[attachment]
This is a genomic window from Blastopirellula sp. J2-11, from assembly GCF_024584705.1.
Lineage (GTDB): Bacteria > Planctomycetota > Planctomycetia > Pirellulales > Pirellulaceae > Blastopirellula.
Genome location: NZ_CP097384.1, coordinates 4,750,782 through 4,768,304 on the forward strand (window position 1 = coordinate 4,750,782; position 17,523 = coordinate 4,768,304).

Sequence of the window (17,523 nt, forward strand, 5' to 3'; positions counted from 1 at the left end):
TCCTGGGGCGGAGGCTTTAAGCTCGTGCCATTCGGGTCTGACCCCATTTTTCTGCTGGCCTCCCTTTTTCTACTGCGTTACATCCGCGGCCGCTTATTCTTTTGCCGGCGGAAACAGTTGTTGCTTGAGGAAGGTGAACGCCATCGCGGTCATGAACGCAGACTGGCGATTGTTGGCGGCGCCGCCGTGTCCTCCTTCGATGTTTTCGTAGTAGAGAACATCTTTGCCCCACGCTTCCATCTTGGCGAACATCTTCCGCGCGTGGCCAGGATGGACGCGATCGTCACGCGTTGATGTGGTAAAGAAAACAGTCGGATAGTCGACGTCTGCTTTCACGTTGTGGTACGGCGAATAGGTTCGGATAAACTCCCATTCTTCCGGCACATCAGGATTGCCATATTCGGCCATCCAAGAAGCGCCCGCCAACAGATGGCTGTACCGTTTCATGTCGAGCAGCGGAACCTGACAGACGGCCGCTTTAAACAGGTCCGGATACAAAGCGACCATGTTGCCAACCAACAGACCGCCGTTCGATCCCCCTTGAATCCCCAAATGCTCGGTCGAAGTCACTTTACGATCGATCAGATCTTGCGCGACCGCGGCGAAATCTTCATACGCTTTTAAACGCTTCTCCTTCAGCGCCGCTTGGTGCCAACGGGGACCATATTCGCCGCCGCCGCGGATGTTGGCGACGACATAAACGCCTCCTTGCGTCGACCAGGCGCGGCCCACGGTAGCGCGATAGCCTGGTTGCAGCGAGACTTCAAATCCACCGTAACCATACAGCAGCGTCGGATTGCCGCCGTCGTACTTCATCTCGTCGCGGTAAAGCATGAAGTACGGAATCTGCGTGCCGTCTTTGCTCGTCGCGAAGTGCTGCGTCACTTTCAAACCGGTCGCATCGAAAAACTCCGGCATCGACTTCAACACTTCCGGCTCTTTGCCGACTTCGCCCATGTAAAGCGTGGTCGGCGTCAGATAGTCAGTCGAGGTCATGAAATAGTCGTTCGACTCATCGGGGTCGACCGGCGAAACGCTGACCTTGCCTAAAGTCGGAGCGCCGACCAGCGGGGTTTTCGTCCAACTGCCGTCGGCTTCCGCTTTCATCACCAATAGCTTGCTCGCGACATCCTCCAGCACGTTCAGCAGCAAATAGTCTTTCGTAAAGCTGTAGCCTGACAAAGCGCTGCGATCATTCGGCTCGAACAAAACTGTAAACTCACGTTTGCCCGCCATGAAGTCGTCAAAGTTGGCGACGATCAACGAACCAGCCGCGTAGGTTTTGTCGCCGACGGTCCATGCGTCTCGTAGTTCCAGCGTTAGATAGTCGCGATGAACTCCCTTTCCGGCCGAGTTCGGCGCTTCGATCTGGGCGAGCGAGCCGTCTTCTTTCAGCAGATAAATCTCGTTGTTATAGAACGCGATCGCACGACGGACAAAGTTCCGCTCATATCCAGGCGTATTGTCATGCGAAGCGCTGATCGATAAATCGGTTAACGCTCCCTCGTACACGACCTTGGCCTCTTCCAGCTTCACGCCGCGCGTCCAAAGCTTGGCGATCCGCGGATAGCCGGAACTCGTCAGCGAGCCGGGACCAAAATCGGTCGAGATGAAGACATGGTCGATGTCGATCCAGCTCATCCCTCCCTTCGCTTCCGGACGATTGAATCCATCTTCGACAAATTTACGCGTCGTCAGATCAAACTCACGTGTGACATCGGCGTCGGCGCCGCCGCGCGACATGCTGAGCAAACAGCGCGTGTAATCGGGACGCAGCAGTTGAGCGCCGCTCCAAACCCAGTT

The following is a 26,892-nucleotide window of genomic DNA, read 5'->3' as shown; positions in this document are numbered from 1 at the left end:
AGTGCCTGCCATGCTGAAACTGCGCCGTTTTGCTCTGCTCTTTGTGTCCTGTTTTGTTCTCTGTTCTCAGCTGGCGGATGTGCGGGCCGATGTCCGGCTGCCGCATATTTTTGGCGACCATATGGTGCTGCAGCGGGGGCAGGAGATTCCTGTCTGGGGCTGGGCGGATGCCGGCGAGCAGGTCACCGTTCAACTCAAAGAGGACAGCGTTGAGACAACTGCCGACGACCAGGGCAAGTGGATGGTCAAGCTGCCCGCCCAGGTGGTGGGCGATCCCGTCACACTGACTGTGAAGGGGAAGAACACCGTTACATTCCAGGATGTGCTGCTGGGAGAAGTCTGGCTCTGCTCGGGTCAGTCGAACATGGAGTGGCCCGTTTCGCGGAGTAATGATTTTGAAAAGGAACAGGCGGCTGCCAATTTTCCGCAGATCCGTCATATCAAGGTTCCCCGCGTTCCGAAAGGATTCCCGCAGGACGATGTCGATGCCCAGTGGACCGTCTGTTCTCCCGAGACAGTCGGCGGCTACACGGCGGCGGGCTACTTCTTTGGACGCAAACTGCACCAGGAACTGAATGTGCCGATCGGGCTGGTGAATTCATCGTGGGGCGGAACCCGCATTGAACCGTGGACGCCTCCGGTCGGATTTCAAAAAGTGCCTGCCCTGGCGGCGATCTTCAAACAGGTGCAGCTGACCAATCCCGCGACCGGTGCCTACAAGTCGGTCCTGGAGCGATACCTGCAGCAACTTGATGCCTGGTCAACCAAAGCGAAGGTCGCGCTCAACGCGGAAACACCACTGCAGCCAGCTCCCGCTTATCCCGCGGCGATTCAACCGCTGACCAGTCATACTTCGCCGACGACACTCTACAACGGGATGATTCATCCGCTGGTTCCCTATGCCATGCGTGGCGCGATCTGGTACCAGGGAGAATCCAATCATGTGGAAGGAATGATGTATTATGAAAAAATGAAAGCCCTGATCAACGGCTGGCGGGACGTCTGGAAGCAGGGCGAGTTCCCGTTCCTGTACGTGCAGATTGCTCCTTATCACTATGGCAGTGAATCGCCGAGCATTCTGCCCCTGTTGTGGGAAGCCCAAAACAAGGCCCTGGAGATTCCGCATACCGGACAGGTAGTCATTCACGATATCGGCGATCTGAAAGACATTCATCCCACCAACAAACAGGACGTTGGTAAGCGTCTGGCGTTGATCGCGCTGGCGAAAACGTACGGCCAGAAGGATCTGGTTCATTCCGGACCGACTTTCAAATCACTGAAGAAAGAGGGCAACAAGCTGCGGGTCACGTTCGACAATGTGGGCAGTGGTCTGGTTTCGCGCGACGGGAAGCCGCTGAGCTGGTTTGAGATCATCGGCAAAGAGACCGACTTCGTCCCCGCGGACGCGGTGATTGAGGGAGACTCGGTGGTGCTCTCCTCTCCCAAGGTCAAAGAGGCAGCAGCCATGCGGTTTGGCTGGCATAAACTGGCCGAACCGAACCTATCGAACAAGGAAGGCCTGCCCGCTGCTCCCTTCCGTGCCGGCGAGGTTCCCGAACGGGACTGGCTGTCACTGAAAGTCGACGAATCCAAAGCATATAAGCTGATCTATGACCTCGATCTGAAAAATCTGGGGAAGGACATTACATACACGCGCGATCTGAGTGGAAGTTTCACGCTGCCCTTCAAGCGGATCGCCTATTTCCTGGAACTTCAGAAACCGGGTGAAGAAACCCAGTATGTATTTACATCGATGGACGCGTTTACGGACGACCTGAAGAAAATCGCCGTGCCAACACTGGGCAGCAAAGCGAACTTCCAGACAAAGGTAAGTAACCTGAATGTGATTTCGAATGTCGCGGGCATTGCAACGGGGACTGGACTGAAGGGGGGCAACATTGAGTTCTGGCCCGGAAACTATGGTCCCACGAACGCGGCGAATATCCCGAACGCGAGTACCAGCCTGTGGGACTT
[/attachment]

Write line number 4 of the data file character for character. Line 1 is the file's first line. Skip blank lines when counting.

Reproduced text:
Sequence of the window (17,523 nt, forward strand, 5' to 3'; positions counted from 1 at the left end):